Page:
I.B.M. researchers in this laboratory nestled next to theMassachusetts Institute of Technology have been forced lately to confront a limit on computing power: the human brain just isn’t processing data any faster.
It’s a shame, too, because the brain has never had more material to make sense of: more friendships, that come with more frequent updates, more bosses to report to, more news, more entertainment choices. And who knows when the next million-page WikiLeaks release may come along?
Overwhelmed by all the noise, some have simply chosen to block it out — to opt out, say, of social networks and microblog platforms like Twitter. Alternatively, others have hewn close to these social networks, counting on them to sort through all the information coming at us.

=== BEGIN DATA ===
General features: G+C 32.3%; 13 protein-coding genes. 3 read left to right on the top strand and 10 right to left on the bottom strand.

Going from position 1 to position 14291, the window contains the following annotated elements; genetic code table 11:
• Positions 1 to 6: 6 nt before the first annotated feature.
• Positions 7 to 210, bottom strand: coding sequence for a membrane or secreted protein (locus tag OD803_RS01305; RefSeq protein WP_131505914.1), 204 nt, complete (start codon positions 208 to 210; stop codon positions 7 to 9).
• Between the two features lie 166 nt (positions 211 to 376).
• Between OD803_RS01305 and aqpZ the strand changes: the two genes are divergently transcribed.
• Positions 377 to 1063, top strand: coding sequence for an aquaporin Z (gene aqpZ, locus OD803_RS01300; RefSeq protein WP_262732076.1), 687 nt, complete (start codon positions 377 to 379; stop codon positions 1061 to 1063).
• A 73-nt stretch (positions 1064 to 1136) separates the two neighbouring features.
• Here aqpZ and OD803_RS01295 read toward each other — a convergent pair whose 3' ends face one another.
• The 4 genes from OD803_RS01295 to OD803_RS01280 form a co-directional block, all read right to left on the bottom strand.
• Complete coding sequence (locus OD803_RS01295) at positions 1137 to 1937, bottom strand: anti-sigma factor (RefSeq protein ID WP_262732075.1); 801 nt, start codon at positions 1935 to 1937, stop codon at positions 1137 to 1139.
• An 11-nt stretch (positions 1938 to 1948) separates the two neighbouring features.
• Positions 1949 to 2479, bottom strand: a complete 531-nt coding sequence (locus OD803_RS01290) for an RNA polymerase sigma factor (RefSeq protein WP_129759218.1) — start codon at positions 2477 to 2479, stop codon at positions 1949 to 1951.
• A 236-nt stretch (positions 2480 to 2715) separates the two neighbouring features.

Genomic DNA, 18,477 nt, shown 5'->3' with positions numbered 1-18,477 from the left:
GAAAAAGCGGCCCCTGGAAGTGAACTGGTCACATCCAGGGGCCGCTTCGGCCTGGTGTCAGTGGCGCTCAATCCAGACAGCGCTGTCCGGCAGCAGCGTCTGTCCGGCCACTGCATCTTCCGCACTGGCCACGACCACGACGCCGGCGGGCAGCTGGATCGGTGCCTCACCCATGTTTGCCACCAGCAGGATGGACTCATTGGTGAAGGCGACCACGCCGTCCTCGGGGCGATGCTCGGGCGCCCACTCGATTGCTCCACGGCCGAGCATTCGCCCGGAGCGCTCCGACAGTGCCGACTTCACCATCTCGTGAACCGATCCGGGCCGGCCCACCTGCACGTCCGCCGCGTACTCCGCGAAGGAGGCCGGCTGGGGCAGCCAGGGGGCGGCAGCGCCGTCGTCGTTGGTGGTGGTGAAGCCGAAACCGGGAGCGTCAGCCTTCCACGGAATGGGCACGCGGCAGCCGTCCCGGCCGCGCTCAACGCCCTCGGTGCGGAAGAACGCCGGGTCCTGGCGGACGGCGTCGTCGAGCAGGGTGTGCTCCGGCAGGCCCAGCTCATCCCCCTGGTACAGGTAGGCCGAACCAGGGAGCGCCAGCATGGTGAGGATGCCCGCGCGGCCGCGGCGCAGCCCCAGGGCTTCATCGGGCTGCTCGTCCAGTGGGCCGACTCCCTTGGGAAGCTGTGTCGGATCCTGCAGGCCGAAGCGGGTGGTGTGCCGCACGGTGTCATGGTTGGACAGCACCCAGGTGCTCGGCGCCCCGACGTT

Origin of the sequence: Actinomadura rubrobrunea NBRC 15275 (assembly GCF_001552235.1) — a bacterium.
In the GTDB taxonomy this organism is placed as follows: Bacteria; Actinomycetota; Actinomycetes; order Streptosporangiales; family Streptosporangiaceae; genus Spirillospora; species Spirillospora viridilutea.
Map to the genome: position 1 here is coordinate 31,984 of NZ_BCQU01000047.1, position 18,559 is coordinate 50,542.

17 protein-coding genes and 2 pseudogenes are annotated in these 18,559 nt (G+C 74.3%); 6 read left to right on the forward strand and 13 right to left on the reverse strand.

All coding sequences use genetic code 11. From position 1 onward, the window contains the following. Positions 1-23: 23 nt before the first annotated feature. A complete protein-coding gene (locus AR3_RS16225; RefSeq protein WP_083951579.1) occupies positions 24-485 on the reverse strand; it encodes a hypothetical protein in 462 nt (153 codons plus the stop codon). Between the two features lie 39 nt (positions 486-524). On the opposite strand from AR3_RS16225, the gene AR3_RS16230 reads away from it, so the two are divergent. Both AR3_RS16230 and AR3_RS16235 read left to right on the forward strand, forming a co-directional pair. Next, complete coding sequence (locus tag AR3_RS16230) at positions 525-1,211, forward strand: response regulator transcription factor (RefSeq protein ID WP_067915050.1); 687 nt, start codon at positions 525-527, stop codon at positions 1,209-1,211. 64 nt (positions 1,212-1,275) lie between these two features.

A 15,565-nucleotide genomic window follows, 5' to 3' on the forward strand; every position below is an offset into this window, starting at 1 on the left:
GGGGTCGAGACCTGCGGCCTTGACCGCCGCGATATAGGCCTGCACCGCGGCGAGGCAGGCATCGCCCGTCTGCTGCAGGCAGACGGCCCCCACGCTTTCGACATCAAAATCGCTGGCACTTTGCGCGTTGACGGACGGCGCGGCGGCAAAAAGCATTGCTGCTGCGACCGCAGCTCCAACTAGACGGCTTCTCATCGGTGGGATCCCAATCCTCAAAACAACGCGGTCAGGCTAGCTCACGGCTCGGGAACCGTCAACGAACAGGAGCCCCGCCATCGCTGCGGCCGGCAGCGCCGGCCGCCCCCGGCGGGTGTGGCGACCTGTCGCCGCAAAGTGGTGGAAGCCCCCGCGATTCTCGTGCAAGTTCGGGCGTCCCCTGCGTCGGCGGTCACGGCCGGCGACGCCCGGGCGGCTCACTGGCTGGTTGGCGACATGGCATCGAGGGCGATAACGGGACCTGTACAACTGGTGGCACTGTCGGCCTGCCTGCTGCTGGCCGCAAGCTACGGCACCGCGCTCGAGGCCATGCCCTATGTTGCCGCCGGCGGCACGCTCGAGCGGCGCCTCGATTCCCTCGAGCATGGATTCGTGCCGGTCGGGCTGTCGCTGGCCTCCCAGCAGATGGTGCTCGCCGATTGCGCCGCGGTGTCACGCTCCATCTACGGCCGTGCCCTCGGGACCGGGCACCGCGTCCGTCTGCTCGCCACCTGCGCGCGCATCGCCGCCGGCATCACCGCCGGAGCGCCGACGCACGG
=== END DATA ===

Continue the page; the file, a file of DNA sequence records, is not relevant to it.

But to be informed in the distributed world we live in, opting out isn’t really an option. For better or worse, we are watching a C-Span version of our lives trying to fast-forward to the good parts.
That is the task being squarely addressed last week at I.B.M.’s Center for Social Software — a roughly 30-member lab that addresses “the modern-day challenges of collaborating across distributed, global enterprises.” The lab tries to use increasingly sophisticated computers to act as information advisers.
“I do think of computers as augmenting people, not replacing them,” said Irene Greif, the director of the research center. “We need help with the limits of the brain, but there are some things that our brains can do that computers can’t do.”
The researchers essentially create programs that find patterns (and outliers) in the “fire hose” of information. Once patterns are revealed, it becomes easier to decide who or what is worth our undivided attention.